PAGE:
As it happened he did see his daughter again, but it was 4 years later! My cousin (especially) and I, would love to know what Jack was doing and where Jack was during his four years away from his family. We have both watched programs about Burma and don’t expect to hear that he had a wonderful time there, but it is very important and close to our hearts that we know what he saw and had to endure.

We do have various letters/Christmas cards that was sent home during his time at war, but my cousin says that on his return, he never spoke a word about his time away fighting. All she can remember is that her father would wake up crying out (having nightmares) in the night, wet through with sweat and her mother would have to comfort him. Still he kept silent.

My cousin, always thought that her father spent the whole four years of his war years in Burma, but after digging out all the old war letters etc., it seems that initially he was in Ceylon, then India and then Burma. Jack did receive the Burma Star. He may have been awarded other medals, but that is the only medal my cousin remembers for sure that her father got. We do have a photograph of Jack with four Gurkha’s stood behind him which Carol believes was in Burma.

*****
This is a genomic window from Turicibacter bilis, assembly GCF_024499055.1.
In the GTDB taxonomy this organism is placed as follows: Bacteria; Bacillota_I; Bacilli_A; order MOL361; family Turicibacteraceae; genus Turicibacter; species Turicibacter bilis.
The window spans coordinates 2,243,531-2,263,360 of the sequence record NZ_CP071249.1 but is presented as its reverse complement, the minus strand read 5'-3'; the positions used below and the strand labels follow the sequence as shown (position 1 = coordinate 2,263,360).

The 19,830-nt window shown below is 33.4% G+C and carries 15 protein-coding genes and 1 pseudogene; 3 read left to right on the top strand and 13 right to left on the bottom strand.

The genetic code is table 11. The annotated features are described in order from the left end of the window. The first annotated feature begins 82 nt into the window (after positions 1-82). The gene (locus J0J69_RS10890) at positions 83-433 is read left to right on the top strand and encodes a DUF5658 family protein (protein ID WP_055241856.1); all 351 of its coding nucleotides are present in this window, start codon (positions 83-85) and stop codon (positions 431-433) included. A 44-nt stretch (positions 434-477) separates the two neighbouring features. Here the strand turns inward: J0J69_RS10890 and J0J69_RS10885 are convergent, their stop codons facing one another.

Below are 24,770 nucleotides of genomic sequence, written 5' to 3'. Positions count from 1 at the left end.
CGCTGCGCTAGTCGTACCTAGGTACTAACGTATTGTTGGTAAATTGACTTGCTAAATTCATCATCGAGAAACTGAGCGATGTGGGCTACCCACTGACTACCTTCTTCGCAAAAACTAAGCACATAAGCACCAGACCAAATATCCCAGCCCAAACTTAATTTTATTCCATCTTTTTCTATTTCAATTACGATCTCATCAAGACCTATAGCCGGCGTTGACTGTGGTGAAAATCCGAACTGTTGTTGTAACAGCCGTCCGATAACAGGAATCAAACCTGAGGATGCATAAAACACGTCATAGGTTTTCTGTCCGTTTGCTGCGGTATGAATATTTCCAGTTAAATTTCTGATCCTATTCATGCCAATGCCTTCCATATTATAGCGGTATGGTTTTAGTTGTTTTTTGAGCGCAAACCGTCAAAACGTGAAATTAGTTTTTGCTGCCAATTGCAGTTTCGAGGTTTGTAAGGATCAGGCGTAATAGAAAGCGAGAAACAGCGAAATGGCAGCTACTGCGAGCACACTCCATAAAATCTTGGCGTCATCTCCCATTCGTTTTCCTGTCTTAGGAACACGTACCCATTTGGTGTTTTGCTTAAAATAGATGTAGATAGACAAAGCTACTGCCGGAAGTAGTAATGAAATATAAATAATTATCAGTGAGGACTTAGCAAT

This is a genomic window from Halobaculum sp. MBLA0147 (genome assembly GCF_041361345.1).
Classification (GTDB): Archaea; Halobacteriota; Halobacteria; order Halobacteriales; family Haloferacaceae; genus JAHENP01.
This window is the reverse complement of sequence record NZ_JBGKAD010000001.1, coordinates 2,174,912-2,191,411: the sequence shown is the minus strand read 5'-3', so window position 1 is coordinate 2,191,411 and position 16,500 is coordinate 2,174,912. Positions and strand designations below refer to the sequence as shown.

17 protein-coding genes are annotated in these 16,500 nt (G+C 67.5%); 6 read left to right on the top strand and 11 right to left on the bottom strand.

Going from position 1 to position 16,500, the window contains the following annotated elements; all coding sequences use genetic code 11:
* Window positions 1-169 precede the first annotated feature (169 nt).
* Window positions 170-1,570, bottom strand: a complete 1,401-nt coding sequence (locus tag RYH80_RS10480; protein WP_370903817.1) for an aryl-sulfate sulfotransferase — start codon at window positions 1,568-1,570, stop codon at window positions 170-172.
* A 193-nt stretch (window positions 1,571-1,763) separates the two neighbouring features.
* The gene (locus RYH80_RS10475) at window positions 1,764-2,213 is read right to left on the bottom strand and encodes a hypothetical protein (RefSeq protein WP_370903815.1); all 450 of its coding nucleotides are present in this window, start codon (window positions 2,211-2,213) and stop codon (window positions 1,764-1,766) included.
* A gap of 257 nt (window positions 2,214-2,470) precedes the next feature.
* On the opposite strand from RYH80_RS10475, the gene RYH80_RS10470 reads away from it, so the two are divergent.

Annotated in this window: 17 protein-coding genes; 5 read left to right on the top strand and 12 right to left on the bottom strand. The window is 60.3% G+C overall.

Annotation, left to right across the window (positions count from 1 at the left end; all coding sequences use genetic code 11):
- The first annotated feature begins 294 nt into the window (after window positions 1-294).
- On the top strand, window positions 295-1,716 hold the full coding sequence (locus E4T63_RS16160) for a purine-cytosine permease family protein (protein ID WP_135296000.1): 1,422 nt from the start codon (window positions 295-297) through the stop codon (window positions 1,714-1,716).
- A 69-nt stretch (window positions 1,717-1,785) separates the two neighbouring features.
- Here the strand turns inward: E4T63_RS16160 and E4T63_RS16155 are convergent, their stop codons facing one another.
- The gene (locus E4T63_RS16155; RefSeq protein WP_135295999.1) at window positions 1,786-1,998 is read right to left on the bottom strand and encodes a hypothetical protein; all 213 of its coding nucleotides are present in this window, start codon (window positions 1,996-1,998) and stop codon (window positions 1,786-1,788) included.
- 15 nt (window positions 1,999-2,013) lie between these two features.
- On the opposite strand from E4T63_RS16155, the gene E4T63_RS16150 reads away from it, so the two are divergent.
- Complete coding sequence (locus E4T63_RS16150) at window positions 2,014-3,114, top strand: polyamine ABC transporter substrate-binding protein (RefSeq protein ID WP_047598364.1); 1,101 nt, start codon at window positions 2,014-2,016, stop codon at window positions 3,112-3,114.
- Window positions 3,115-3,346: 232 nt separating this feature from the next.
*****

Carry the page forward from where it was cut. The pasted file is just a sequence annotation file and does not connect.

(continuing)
My father, Jack’s youngest brother, says that his brother Jack, ended his war years in Germany.

We (my cousin and I) would love to know the exact itinerary of Jack’s war years, what battles he fought and under what circumstances he had to live. It is very important to us.

I have tried to research the Battalion or battery uncle Jack was in, but it seems they changed names three or four times as one joined another etc., and I didn’t really understand all of the terms used in the websites I found this information. I am hoping to find some expert advice.

I have seen posts where the order of battles has been described, so if there is anyone out there that can give us as much detail about Jack and his military history, we would be extremely appreciative.

Sorry this is a long one, but I just wanted to give all the information I have. Don’t expect a reply immediately as this is a tall order!

Also, I have seen posts where people have mentioned they have given a donation, but I cannot see on this website where I can make a donation. As I do appreciate that you have helped me with several of my ancestors, I would like to give a donation, so if you would be so kind as to tell me how I can do this.

Kindest Regards, Margaret
Reply from: Alan Greveson
Date: Saturday 2nd July 2016 at 11:22 AM

Dear Margaret,
Records of soldiers who served in the Second World War are not in the public domain and are held securely by the Ministry of Defence. The MoD may release details to the immediate next-of-kin of a deceased soldier on application and the payment of a fee of £30. They might release limited information to a general enquirer. You would need to provide proof of the former soldier’s death if he did not die in service. See: